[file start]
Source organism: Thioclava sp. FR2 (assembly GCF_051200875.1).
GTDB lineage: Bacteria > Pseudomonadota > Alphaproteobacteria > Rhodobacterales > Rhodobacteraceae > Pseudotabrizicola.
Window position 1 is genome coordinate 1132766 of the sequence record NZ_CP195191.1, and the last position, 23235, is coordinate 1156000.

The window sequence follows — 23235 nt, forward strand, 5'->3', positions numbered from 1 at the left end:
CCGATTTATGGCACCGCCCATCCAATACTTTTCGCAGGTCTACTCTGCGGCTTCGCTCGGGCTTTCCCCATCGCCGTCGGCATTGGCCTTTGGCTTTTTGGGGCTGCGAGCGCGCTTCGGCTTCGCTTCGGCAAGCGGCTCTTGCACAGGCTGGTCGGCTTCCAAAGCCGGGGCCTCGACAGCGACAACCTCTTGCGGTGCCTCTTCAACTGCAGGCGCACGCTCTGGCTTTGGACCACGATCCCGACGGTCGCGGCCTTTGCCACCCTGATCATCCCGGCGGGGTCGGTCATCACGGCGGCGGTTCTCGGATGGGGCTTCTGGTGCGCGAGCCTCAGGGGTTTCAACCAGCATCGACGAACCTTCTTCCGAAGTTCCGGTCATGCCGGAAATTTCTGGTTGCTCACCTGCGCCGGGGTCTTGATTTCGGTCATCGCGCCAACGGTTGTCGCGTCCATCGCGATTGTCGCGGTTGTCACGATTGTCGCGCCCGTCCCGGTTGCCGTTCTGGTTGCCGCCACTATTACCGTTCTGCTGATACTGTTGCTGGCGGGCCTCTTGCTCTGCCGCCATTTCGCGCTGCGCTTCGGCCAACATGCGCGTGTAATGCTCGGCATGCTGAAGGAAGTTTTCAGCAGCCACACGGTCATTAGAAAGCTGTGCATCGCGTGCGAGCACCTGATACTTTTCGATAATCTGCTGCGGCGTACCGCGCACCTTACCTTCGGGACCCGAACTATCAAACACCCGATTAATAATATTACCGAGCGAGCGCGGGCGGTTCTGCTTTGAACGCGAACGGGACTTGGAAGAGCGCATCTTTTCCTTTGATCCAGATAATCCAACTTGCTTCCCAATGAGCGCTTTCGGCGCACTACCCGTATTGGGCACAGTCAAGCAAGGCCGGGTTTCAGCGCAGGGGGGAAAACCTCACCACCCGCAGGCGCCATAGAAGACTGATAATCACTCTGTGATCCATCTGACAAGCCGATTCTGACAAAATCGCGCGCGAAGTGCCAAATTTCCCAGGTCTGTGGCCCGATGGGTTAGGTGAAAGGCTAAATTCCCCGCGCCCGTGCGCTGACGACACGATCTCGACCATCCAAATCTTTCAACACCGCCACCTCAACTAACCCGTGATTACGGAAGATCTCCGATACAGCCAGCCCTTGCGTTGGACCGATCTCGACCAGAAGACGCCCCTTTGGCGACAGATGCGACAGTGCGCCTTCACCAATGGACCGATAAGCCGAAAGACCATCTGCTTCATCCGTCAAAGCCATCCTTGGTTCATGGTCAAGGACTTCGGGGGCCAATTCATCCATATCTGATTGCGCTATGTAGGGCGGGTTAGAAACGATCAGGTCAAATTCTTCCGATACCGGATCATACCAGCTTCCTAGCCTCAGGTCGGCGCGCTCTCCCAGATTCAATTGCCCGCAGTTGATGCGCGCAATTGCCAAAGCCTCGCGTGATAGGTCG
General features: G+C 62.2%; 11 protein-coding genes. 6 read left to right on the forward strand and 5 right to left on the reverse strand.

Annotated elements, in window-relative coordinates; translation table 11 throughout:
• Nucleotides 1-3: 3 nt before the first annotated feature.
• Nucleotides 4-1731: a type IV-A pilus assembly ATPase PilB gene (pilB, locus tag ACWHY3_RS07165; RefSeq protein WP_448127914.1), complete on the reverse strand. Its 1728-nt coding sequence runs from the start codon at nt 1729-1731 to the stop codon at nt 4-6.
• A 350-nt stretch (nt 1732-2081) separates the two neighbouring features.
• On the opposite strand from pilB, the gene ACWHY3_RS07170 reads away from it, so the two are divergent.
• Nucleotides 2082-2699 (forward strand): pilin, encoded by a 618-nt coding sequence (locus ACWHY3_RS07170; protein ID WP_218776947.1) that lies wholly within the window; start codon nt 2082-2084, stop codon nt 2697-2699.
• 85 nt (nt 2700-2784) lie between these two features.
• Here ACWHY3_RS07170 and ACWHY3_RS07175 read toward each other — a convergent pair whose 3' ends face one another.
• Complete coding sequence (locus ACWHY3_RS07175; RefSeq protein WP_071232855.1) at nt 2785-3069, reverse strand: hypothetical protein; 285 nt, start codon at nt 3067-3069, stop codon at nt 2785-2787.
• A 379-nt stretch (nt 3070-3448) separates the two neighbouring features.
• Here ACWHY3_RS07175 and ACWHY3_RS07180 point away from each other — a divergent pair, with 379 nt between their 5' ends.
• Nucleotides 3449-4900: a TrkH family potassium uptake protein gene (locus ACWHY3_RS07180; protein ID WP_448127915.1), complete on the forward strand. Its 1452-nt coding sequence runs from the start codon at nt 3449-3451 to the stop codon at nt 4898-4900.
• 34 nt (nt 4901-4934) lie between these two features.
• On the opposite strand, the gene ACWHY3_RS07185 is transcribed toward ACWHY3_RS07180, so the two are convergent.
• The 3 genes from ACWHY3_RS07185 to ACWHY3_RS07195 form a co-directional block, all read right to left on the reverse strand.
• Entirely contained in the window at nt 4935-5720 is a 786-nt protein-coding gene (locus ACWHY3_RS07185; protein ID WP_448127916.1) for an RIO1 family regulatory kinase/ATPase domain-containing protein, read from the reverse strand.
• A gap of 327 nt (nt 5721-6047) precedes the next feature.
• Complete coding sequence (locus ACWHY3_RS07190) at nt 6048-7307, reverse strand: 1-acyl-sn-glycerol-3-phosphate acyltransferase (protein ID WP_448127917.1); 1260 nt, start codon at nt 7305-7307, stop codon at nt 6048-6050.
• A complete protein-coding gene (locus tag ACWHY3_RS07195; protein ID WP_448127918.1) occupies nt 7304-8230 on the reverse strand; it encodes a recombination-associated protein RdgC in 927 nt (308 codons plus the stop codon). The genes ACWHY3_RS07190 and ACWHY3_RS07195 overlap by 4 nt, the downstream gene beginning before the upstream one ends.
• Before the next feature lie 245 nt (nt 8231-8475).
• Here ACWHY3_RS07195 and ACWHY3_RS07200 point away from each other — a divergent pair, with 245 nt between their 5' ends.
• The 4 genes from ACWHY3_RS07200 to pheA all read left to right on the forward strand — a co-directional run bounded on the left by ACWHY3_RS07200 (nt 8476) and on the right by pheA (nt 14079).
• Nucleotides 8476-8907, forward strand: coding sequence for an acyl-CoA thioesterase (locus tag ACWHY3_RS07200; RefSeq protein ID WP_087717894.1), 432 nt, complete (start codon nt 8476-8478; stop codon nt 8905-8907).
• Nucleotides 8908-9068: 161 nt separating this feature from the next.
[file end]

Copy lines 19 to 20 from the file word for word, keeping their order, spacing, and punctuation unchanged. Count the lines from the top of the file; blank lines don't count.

• 34 nt (nt 4901-4934) lie between these two features.
• On the opposite strand, the gene ACWHY3_RS07185 is transcribed toward ACWHY3_RS07180, so the two are convergent.